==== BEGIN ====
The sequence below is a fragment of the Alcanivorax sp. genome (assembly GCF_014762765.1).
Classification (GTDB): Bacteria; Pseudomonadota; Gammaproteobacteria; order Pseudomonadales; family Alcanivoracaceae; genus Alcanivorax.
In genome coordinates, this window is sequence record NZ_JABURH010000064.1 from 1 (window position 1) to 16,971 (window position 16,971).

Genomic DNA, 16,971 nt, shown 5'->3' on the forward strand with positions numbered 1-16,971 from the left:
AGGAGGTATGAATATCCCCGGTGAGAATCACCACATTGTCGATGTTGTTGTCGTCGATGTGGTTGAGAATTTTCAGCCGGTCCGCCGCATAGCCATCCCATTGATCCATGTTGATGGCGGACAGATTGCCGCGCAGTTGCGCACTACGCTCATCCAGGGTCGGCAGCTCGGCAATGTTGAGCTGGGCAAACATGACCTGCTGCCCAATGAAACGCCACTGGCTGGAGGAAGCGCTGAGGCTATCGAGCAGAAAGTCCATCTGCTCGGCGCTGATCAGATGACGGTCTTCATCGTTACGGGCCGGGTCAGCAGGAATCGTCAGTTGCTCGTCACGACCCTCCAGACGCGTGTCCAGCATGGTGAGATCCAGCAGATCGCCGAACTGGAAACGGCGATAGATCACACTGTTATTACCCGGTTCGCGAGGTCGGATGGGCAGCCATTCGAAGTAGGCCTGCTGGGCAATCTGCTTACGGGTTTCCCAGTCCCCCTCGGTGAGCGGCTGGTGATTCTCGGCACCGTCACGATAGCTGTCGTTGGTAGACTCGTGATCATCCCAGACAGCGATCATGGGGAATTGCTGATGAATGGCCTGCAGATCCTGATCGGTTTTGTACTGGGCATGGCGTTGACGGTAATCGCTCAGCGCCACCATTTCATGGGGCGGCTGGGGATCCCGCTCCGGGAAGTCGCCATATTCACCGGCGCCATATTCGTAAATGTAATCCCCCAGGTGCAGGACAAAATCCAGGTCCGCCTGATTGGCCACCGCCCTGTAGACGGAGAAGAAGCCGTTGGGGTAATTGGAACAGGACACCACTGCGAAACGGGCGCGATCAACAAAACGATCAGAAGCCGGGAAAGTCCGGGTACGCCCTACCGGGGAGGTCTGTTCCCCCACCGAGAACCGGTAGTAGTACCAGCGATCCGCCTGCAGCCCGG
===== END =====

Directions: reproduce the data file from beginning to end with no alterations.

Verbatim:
The sequence below is a fragment of the Alcanivorax sp. genome (assembly GCF_014762765.1).
Classification (GTDB): Bacteria; Pseudomonadota; Gammaproteobacteria; order Pseudomonadales; family Alcanivoracaceae; genus Alcanivorax.
In genome coordinates, this window is sequence record NZ_JABURH010000064.1 from 1 (window position 1) to 16,971 (window position 16,971).

Genomic DNA, 16,971 nt, shown 5'->3' on the forward strand with positions numbered 1-16,971 from the left:
AGGAGGTATGAATATCCCCGGTGAGAATCACCACATTGTCGATGTTGTTGTCGTCGATGTGGTTGAGAATTTTCAGCCGGTCCGCCGCATAGCCATCCCATTGATCCATGTTGATGGCGGACAGATTGCCGCGCAGTTGCGCACTACGCTCATCCAGGGTCGGCAGCTCGGCAATGTTGAGCTGGGCAAACATGACCTGCTGCCCAATGAAACGCCACTGGCTGGAGGAAGCGCTGAGGCTATCGAGCAGAAAGTCCATCTGCTCGGCGCTGATCAGATGACGGTCTTCATCGTTACGGGCCGGGTCAGCAGGAATCGTCAGTTGCTCGTCACGACCCTCCAGACGCGTGTCCAGCATGGTGAGATCCAGCAGATCGCCGAACTGGAAACGGCGATAGATCACACTGTTATTACCCGGTTCGCGAGGTCGGATGGGCAGCCATTCGAAGTAGGCCTGCTGGGCAATCTGCTTACGGGTTTCCCAGTCCCCCTCGGTGAGCGGCTGGTGATTCTCGGCACCGTCACGATAGCTGTCGTTGGTAGACTCGTGATCATCCCAGACAGCGATCATGGGGAATTGCTGATGAATGGCCTGCAGATCCTGATCGGTTTTGTACTGGGCATGGCGTTGACGGTAATCGCTCAGCGCCACCATTTCATGGGGCGGCTGGGGATCCCGCTCCGGGAAGTCGCCATATTCACCGGCGCCATATTCGTAAATGTAATCCCCCAGGTGCAGGACAAAATCCAGGTCCGCCTGATTGGCCACCGCCCTGTAGACGGAGAAGAAGCCGTTGGGGTAATTGGAACAGGACACCACTGCGAAACGGGCGCGATCAACAAAACGATCAGAAGCCGGGAAAGTCCGGGTACGCCCTACCGGGGAGGTCTGTTCCCCCACCGAGAACCGGTAGTAGTACCAGCGATCCGCCTGCAGCCCGG